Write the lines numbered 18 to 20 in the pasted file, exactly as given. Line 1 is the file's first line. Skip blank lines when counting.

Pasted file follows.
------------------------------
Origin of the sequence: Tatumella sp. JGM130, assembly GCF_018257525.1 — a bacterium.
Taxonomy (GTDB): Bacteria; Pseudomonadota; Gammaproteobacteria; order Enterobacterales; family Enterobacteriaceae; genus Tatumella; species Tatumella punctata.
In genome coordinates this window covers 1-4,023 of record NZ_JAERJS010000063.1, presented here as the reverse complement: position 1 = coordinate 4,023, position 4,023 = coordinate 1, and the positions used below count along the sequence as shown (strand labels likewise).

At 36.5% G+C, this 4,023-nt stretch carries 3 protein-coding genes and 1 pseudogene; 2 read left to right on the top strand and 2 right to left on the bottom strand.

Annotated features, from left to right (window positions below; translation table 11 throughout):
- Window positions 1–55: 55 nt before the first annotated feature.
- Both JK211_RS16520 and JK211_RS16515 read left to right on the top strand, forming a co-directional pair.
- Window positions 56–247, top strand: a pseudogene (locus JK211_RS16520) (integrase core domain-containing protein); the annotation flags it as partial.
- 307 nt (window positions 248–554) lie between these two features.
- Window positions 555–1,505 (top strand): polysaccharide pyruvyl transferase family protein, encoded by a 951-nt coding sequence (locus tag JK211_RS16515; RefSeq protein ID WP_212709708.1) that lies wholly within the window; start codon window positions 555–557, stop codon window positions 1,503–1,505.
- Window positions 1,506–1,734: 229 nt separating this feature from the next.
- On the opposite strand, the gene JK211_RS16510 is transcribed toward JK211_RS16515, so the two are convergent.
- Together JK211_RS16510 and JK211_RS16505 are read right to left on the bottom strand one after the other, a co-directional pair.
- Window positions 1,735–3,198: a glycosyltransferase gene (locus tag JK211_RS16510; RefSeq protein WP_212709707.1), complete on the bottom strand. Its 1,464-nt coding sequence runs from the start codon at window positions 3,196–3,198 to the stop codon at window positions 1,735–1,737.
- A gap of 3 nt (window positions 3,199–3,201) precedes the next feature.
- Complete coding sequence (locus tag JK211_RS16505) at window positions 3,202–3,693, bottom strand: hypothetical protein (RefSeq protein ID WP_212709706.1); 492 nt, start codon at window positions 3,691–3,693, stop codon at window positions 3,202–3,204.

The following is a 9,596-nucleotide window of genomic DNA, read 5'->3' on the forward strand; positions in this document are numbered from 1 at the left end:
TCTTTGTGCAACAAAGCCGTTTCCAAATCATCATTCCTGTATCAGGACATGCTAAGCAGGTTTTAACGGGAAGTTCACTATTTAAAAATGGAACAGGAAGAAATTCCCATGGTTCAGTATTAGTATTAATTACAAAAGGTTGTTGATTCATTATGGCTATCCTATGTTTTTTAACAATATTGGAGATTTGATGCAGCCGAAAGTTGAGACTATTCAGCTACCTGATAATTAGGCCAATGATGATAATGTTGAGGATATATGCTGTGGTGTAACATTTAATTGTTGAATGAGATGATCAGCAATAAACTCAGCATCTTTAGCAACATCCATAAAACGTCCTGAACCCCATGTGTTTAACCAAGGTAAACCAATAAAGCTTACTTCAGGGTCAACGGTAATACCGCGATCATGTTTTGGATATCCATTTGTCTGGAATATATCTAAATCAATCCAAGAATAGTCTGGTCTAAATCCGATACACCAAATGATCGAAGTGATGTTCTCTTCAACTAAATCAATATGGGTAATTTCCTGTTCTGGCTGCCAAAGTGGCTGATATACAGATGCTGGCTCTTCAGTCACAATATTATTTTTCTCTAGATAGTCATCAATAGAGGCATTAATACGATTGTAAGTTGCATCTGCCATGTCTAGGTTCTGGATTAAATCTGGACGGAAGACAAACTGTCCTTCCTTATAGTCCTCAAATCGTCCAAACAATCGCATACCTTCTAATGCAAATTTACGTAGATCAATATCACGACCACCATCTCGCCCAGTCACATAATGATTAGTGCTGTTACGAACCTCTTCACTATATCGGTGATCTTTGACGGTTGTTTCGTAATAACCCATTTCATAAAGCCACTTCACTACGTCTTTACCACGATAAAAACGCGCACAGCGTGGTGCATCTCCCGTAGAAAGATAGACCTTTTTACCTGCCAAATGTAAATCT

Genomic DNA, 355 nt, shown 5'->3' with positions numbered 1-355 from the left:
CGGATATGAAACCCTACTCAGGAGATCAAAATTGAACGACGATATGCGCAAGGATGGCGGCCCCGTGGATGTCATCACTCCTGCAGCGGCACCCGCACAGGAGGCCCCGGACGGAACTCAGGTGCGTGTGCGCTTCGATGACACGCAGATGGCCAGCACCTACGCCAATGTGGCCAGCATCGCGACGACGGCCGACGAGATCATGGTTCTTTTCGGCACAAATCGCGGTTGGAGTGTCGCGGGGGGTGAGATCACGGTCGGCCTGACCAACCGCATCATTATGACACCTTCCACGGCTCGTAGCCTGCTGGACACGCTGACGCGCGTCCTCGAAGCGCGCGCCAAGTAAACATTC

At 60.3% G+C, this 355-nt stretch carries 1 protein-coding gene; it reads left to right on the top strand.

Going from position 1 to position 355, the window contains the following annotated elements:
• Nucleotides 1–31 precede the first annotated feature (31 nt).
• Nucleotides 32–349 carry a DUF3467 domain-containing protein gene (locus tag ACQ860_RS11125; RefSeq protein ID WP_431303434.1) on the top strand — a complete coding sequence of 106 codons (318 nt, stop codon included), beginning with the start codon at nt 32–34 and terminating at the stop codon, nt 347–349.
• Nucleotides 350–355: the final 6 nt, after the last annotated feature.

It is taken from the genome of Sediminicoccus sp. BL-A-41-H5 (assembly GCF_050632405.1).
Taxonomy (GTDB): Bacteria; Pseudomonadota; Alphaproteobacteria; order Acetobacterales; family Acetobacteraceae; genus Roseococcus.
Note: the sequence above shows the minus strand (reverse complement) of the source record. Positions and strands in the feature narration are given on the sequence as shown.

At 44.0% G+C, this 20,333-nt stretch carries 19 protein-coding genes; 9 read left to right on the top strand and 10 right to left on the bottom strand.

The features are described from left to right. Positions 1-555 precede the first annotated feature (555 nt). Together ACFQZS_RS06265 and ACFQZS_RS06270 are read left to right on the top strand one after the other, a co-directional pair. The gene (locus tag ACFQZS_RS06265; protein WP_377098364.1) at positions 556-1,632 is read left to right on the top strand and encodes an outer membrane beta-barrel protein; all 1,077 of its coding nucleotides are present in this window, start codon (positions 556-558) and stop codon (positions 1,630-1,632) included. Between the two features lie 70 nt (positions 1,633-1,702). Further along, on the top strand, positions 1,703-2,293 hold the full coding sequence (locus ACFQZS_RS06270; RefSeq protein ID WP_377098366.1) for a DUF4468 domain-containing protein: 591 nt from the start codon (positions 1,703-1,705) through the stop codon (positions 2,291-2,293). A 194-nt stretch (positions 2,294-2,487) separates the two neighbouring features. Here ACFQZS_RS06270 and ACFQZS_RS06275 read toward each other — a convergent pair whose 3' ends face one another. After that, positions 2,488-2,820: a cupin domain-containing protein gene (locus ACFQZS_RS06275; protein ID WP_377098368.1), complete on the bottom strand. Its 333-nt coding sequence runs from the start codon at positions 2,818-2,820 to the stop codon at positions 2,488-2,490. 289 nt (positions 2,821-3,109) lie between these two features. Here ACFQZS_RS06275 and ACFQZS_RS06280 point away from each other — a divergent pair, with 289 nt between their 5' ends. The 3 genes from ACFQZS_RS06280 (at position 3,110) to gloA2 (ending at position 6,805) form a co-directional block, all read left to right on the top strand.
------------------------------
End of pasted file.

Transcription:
TCTTTGTGCAACAAAGCCGTTTCCAAATCATCATTCCTGTATCAGGACATGCTAAGCAGGTTTTAACGGGAAGTTCACTATTTAAAAATGGAACAGGAAGAAATTCCCATGGTTCAGTATTAGTATTAATTACAAAAGGTTGTTGATTCATTATGGCTATCCTATGTTTTTTAACAATATTGGAGATTTGATGCAGCCGAAAGTTGAGACTATTCAGCTACCTGATAATTAGGCCAATGATGATAATGTTGAGGATATATGCTGTGGTGTAACATTTAATTGTTGAATGAGATGATCAGCAATAAACTCAGCATCTTTAGCAACATCCATAAAACGTCCTGAACCCCATGTGTTTAACCAAGGTAAACCAATAAAGCTTACTTCAGGGTCAACGGTAATACCGCGATCATGTTTTGGATATCCATTTGTCTGGAATATATCTAAATCAATCCAAGAATAGTCTGGTCTAAATCCGATACACCAAATGATCGAAGTGATGTTCTCTTCAACTAAATCAATATGGGTAATTTCCTGTTCTGGCTGCCAAAGTGGCTGATATACAGATGCTGGCTCTTCAGTCACAATATTATTTTTCTCTAGATAGTCATCAATAGAGGCATTAATACGATTGTAAGTTGCATCTGCCATGTCTAGGTTCTGGATTAAATCTGGACGGAAGACAAACTGTCCTTCCTTATAGTCCTCAAATCGTCCAAACAATCGCATACCTTCTAATGCAAATTTACGTAGATCAATATCACGACCACCATCTCGCCCAGTCACATAATGATTAGTGCTGTTACGAACCTCTTCACTATATCGGTGATCTTTGACGGTTGTTTCGTAATAACCCATTTCATAAAGCCACTTCACTACGTCTTTACCACGATAAAAACGCGCACAGCGTGGTGCATCTCCCGTAGAAAGATAGACCTTTTTACCTGCCAAATGTAAATCT

Genomic DNA, 355 nt, shown 5'->3' with positions numbered 1-355 from the left:
CGGATATGAAACCCTACTCAGGAGATCAAAATTGAACGACGATATGCGCAAGGATGGCGGCCCCGTGGATGTCATCACTCCTGCAGCGGCACCCGCACAGGAGGCCCCGGACGGAACTCAGGTGCGTGTGCGCTTCGATGACACGCAGATGGCCAGCACCTACGCCAATGTGGCCAGCATCGCGACGACGGCCGACGAGATCATGGTTCTTTTCGGCACAAATCGCGGTTGGAGTGTCGCGGGGGGTGAGATCACGGTCGGCCTGACCAACCGCATCATTATGACACCTTCCACGGCTCGTAGCCTGCTGGACACGCTGACGCGCGTCCTCGAAGCGCGCGCCAAGTAAACATTC